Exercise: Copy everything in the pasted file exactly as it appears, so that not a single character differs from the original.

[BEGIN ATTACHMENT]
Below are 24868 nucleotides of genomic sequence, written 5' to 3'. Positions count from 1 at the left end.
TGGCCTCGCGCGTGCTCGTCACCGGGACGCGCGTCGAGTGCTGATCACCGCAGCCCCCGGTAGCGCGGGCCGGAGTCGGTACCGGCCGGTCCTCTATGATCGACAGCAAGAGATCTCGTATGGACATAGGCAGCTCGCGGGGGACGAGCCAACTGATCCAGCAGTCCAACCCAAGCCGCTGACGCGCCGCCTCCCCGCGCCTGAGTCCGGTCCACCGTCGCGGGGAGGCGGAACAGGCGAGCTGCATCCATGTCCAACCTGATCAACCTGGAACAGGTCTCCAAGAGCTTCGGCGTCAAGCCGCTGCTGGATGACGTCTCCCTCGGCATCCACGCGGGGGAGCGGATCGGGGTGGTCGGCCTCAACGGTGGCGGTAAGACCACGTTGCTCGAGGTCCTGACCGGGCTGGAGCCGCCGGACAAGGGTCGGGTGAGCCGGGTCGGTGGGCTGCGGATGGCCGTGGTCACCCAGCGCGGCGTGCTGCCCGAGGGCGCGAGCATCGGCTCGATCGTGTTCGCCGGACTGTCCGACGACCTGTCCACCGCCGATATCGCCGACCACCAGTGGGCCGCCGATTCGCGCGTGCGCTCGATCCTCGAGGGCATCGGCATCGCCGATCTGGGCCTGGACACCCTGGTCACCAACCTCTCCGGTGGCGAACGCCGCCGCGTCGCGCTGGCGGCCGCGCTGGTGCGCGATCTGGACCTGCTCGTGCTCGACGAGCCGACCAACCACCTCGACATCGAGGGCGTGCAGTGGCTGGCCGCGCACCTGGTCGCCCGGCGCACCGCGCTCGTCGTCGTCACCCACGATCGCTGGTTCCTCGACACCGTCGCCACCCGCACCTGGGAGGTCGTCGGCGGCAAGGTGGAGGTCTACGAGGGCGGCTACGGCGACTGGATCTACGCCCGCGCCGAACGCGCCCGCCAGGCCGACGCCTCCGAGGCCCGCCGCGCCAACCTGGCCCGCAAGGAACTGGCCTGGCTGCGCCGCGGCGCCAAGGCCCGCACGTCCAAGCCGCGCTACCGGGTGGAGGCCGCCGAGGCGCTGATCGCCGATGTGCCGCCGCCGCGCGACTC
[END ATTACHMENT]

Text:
Below are 24868 nucleotides of genomic sequence, written 5' to 3'. Positions count from 1 at the left end.
TGGCCTCGCGCGTGCTCGTCACCGGGACGCGCGTCGAGTGCTGATCACCGCAGCCCCCGGTAGCGCGGGCCGGAGTCGGTACCGGCCGGTCCTCTATGATCGACAGCAAGAGATCTCGTATGGACATAGGCAGCTCGCGGGGGACGAGCCAACTGATCCAGCAGTCCAACCCAAGCCGCTGACGCGCCGCCTCCCCGCGCCTGAGTCCGGTCCACCGTCGCGGGGAGGCGGAACAGGCGAGCTGCATCCATGTCCAACCTGATCAACCTGGAACAGGTCTCCAAGAGCTTCGGCGTCAAGCCGCTGCTGGATGACGTCTCCCTCGGCATCCACGCGGGGGAGCGGATCGGGGTGGTCGGCCTCAACGGTGGCGGTAAGACCACGTTGCTCGAGGTCCTGACCGGGCTGGAGCCGCCGGACAAGGGTCGGGTGAGCCGGGTCGGTGGGCTGCGGATGGCCGTGGTCACCCAGCGCGGCGTGCTGCCCGAGGGCGCGAGCATCGGCTCGATCGTGTTCGCCGGACTGTCCGACGACCTGTCCACCGCCGATATCGCCGACCACCAGTGGGCCGCCGATTCGCGCGTGCGCTCGATCCTCGAGGGCATCGGCATCGCCGATCTGGGCCTGGACACCCTGGTCACCAACCTCTCCGGTGGCGAACGCCGCCGCGTCGCGCTGGCGGCCGCGCTGGTGCGCGATCTGGACCTGCTCGTGCTCGACGAGCCGACCAACCACCTCGACATCGAGGGCGTGCAGTGGCTGGCCGCGCACCTGGTCGCCCGGCGCACCGCGCTCGTCGTCGTCACCCACGATCGCTGGTTCCTCGACACCGTCGCCACCCGCACCTGGGAGGTCGTCGGCGGCAAGGTGGAGGTCTACGAGGGCGGCTACGGCGACTGGATCTACGCCCGCGCCGAACGCGCCCGCCAGGCCGACGCCTCCGAGGCCCGCCGCGCCAACCTGGCCCGCAAGGAACTGGCCTGGCTGCGCCGCGGCGCCAAGGCCCGCACGTCCAAGCCGCGCTACCGGGTGGAGGCCGCCGAGGCGCTGATCGCCGATGTGCCGCCGCCGCGCGACTC